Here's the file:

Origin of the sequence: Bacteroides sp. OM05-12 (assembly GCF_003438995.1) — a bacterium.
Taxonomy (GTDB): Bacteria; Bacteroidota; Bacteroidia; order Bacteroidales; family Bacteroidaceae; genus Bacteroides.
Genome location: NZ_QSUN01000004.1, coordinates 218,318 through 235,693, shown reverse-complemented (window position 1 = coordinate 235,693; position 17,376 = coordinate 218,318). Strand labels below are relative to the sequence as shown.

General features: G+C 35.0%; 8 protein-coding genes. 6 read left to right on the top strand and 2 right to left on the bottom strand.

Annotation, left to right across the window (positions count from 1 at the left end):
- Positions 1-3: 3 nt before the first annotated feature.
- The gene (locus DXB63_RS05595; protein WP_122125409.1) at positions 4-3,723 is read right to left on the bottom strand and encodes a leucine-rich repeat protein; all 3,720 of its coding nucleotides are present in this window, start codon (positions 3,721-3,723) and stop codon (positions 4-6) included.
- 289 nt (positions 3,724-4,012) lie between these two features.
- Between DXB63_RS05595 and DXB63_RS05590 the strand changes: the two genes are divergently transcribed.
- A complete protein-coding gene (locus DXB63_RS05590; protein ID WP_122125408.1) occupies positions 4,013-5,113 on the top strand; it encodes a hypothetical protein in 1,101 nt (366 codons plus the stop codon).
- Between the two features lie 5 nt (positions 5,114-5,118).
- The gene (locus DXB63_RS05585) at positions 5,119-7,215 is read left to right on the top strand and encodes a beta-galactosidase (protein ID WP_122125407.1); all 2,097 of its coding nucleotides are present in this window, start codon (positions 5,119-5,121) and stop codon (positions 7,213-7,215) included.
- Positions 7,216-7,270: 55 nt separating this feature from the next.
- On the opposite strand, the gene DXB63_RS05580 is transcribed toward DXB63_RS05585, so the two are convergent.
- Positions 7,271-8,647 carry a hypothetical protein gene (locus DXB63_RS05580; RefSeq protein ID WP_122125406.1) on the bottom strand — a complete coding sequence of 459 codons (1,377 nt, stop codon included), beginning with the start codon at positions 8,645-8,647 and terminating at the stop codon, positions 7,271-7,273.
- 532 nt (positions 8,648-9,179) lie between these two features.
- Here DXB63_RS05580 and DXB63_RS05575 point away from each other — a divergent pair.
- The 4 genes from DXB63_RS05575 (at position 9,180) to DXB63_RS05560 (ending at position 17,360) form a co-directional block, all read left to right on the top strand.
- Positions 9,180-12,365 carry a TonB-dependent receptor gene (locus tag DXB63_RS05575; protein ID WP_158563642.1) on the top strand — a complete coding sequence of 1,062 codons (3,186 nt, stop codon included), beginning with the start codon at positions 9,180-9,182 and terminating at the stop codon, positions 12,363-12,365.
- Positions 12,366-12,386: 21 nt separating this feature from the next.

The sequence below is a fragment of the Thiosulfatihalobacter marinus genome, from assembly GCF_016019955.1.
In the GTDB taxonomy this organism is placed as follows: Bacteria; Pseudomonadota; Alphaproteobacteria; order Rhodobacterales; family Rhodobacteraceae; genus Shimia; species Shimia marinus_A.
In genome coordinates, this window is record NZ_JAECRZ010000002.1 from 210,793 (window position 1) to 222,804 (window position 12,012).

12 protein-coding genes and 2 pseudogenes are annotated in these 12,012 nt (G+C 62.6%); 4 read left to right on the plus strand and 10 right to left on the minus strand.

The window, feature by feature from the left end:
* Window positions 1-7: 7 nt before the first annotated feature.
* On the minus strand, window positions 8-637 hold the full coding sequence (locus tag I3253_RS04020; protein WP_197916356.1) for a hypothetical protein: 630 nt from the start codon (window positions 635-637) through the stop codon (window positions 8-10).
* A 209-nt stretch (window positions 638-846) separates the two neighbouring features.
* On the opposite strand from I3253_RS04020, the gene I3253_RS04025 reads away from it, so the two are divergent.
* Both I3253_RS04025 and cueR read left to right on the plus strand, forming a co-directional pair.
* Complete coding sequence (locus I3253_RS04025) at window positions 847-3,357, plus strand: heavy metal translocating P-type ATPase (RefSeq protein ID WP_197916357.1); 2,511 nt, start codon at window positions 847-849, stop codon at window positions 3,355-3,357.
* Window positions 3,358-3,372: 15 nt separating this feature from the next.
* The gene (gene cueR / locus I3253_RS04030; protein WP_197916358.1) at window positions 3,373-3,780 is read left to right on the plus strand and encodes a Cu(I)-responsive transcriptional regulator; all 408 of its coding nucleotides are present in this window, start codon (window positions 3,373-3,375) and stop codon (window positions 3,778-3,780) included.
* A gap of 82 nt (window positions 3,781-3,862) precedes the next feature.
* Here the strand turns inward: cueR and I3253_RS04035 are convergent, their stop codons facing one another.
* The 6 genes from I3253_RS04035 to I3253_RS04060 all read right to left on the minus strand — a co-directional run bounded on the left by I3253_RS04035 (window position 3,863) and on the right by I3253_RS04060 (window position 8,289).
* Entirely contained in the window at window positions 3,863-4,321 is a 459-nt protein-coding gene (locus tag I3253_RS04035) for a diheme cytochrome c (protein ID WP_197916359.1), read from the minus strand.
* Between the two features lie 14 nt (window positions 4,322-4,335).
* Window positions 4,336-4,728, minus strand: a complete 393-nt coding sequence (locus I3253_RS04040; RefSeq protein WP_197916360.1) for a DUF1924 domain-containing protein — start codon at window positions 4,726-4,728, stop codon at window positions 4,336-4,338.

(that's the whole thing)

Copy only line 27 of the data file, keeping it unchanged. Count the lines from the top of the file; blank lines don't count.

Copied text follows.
* On the minus strand, window positions 8-637 hold the full coding sequence (locus tag I3253_RS04020; protein WP_197916356.1) for a hypothetical protein: 630 nt from the start codon (window positions 635-637) through the stop codon (window positions 8-10).